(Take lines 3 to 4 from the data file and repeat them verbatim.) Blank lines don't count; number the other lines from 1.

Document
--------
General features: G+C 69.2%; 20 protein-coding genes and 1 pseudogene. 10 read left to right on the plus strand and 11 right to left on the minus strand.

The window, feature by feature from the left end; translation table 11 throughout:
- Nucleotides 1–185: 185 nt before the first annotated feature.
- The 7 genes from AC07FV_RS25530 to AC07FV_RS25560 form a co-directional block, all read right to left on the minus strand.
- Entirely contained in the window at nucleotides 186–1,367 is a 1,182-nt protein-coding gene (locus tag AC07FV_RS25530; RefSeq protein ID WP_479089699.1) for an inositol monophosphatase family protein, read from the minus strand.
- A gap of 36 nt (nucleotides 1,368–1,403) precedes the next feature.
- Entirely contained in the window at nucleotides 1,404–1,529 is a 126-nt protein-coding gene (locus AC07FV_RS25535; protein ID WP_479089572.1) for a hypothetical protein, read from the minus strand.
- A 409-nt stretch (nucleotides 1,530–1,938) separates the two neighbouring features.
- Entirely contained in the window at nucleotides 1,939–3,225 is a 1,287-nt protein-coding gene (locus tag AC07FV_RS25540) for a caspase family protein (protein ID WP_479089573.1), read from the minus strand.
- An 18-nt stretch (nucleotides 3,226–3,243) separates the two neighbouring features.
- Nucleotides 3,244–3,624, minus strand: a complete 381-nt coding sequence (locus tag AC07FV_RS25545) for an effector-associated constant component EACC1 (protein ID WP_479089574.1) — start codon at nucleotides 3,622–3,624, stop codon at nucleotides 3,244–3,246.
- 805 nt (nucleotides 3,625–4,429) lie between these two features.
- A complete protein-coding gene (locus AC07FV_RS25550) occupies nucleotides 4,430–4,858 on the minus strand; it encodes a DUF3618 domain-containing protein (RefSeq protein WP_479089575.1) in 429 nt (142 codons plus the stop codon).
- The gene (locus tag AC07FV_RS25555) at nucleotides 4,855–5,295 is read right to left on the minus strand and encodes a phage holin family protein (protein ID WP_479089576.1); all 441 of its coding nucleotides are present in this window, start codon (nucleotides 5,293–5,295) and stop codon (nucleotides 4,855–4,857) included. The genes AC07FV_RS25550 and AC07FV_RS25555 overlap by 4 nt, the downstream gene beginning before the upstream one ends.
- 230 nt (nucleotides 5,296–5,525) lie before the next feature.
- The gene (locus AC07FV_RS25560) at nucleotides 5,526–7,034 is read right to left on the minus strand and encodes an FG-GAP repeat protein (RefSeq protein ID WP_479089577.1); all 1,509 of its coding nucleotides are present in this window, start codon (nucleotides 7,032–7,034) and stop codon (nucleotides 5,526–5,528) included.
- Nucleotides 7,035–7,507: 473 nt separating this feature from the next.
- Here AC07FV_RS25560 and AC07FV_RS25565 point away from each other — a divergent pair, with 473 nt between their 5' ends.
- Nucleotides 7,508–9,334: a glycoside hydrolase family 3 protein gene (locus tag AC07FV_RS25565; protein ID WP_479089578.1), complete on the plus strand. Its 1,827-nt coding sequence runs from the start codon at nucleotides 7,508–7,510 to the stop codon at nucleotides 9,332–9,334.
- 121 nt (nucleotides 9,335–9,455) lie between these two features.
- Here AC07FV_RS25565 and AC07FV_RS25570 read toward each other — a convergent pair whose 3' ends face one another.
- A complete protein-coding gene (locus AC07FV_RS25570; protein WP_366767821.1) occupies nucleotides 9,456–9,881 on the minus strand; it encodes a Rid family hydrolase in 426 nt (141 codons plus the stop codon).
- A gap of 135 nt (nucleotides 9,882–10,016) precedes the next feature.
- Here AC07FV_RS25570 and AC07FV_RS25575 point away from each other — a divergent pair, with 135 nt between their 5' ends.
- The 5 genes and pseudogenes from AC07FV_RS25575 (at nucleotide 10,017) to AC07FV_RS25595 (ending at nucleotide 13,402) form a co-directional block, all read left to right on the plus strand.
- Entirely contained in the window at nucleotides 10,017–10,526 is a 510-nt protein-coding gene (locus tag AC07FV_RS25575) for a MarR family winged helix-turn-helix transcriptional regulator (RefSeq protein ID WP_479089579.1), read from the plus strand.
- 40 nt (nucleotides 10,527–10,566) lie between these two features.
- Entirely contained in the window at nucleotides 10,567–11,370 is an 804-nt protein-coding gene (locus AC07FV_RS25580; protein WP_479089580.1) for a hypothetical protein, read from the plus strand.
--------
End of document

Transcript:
- Nucleotides 1–185: 185 nt before the first annotated feature.
- The 7 genes from AC07FV_RS25530 to AC07FV_RS25560 form a co-directional block, all read right to left on the minus strand.